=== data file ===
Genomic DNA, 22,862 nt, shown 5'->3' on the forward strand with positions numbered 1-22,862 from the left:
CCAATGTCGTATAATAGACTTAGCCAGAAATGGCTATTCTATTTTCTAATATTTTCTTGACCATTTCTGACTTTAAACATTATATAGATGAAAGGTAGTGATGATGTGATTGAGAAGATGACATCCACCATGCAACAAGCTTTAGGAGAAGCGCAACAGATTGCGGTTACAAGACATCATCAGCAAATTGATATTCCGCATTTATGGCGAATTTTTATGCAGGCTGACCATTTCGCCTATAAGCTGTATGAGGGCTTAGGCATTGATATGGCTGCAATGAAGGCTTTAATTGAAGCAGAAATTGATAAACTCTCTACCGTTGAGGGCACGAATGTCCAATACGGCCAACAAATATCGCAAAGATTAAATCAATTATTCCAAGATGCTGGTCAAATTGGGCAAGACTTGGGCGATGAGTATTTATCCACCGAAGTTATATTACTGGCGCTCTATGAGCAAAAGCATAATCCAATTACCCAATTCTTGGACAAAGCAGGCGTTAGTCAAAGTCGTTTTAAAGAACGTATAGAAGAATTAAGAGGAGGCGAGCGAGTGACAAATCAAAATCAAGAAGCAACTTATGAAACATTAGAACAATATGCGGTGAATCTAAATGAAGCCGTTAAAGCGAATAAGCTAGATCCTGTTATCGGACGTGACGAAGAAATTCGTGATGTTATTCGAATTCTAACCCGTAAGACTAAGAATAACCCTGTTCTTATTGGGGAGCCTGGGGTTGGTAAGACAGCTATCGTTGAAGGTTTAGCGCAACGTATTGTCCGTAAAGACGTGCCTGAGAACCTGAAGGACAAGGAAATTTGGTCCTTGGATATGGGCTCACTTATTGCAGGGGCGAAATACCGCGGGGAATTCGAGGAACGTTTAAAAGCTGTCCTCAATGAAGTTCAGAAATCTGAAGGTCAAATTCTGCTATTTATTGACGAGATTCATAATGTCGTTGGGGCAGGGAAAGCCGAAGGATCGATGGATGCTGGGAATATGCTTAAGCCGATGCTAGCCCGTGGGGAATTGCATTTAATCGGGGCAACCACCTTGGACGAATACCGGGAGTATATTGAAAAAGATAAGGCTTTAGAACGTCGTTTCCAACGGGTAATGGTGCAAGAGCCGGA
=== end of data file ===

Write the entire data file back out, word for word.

Genomic DNA, 22,862 nt, shown 5'->3' on the forward strand with positions numbered 1-22,862 from the left:
CCAATGTCGTATAATAGACTTAGCCAGAAATGGCTATTCTATTTTCTAATATTTTCTTGACCATTTCTGACTTTAAACATTATATAGATGAAAGGTAGTGATGATGTGATTGAGAAGATGACATCCACCATGCAACAAGCTTTAGGAGAAGCGCAACAGATTGCGGTTACAAGACATCATCAGCAAATTGATATTCCGCATTTATGGCGAATTTTTATGCAGGCTGACCATTTCGCCTATAAGCTGTATGAGGGCTTAGGCATTGATATGGCTGCAATGAAGGCTTTAATTGAAGCAGAAATTGATAAACTCTCTACCGTTGAGGGCACGAATGTCCAATACGGCCAACAAATATCGCAAAGATTAAATCAATTATTCCAAGATGCTGGTCAAATTGGGCAAGACTTGGGCGATGAGTATTTATCCACCGAAGTTATATTACTGGCGCTCTATGAGCAAAAGCATAATCCAATTACCCAATTCTTGGACAAAGCAGGCGTTAGTCAAAGTCGTTTTAAAGAACGTATAGAAGAATTAAGAGGAGGCGAGCGAGTGACAAATCAAAATCAAGAAGCAACTTATGAAACATTAGAACAATATGCGGTGAATCTAAATGAAGCCGTTAAAGCGAATAAGCTAGATCCTGTTATCGGACGTGACGAAGAAATTCGTGATGTTATTCGAATTCTAACCCGTAAGACTAAGAATAACCCTGTTCTTATTGGGGAGCCTGGGGTTGGTAAGACAGCTATCGTTGAAGGTTTAGCGCAACGTATTGTCCGTAAAGACGTGCCTGAGAACCTGAAGGACAAGGAAATTTGGTCCTTGGATATGGGCTCACTTATTGCAGGGGCGAAATACCGCGGGGAATTCGAGGAACGTTTAAAAGCTGTCCTCAATGAAGTTCAGAAATCTGAAGGTCAAATTCTGCTATTTATTGACGAGATTCATAATGTCGTTGGGGCAGGGAAAGCCGAAGGATCGATGGATGCTGGGAATATGCTTAAGCCGATGCTAGCCCGTGGGGAATTGCATTTAATCGGGGCAACCACCTTGGACGAATACCGGGAGTATATTGAAAAAGATAAGGCTTTAGAACGTCGTTTCCAACGGGTAATGGTGCAAGAGCCGGA